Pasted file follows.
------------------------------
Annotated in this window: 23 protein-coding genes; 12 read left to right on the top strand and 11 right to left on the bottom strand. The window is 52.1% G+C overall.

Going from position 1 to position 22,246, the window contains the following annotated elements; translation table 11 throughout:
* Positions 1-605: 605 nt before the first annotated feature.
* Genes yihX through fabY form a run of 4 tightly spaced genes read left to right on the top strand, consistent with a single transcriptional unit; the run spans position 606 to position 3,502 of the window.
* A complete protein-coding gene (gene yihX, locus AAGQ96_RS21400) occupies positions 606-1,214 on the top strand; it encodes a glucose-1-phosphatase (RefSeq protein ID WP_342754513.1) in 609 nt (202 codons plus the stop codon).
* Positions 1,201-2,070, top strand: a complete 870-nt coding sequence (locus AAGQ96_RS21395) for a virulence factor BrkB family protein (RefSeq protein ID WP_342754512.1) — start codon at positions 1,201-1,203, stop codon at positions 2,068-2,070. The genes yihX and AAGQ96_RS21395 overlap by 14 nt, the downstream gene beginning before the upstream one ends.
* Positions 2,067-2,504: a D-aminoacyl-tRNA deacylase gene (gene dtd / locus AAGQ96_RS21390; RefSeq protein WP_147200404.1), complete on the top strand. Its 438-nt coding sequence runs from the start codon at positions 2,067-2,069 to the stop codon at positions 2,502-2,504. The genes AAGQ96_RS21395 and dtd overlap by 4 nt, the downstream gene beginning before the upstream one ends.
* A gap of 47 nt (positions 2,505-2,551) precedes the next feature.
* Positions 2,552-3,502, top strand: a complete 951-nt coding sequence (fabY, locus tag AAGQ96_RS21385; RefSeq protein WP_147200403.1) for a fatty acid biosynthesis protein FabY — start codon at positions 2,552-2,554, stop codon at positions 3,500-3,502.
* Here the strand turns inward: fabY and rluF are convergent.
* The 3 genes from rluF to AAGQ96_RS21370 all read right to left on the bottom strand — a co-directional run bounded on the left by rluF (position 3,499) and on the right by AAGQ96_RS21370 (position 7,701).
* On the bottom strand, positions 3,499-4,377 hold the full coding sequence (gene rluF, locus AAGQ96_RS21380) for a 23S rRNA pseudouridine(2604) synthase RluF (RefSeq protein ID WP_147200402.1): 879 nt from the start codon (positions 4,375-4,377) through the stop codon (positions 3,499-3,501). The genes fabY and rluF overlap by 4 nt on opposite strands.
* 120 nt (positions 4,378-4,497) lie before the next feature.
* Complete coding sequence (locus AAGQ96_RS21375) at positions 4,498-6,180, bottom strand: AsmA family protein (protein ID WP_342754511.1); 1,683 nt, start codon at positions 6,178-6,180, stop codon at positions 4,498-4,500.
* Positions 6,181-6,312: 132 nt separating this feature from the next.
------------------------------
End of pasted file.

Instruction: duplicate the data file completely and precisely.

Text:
Annotated in this window: 23 protein-coding genes; 12 read left to right on the top strand and 11 right to left on the bottom strand. The window is 52.1% G+C overall.

Going from position 1 to position 22,246, the window contains the following annotated elements; translation table 11 throughout:
* Positions 1-605: 605 nt before the first annotated feature.
* Genes yihX through fabY form a run of 4 tightly spaced genes read left to right on the top strand, consistent with a single transcriptional unit; the run spans position 606 to position 3,502 of the window.
* A complete protein-coding gene (gene yihX, locus AAGQ96_RS21400) occupies positions 606-1,214 on the top strand; it encodes a glucose-1-phosphatase (RefSeq protein ID WP_342754513.1) in 609 nt (202 codons plus the stop codon).
* Positions 1,201-2,070, top strand: a complete 870-nt coding sequence (locus AAGQ96_RS21395) for a virulence factor BrkB family protein (RefSeq protein ID WP_342754512.1) — start codon at positions 1,201-1,203, stop codon at positions 2,068-2,070. The genes yihX and AAGQ96_RS21395 overlap by 14 nt, the downstream gene beginning before the upstream one ends.
* Positions 2,067-2,504: a D-aminoacyl-tRNA deacylase gene (gene dtd / locus AAGQ96_RS21390; RefSeq protein WP_147200404.1), complete on the top strand. Its 438-nt coding sequence runs from the start codon at positions 2,067-2,069 to the stop codon at positions 2,502-2,504. The genes AAGQ96_RS21395 and dtd overlap by 4 nt, the downstream gene beginning before the upstream one ends.
* A gap of 47 nt (positions 2,505-2,551) precedes the next feature.
* Positions 2,552-3,502, top strand: a complete 951-nt coding sequence (fabY, locus tag AAGQ96_RS21385; RefSeq protein WP_147200403.1) for a fatty acid biosynthesis protein FabY — start codon at positions 2,552-2,554, stop codon at positions 3,500-3,502.
* Here the strand turns inward: fabY and rluF are convergent.
* The 3 genes from rluF to AAGQ96_RS21370 all read right to left on the bottom strand — a co-directional run bounded on the left by rluF (position 3,499) and on the right by AAGQ96_RS21370 (position 7,701).
* On the bottom strand, positions 3,499-4,377 hold the full coding sequence (gene rluF, locus AAGQ96_RS21380) for a 23S rRNA pseudouridine(2604) synthase RluF (RefSeq protein ID WP_147200402.1): 879 nt from the start codon (positions 4,375-4,377) through the stop codon (positions 3,499-3,501). The genes fabY and rluF overlap by 4 nt on opposite strands.
* 120 nt (positions 4,378-4,497) lie before the next feature.
* Complete coding sequence (locus AAGQ96_RS21375) at positions 4,498-6,180, bottom strand: AsmA family protein (protein ID WP_342754511.1); 1,683 nt, start codon at positions 6,178-6,180, stop codon at positions 4,498-4,500.
* Positions 6,181-6,312: 132 nt separating this feature from the next.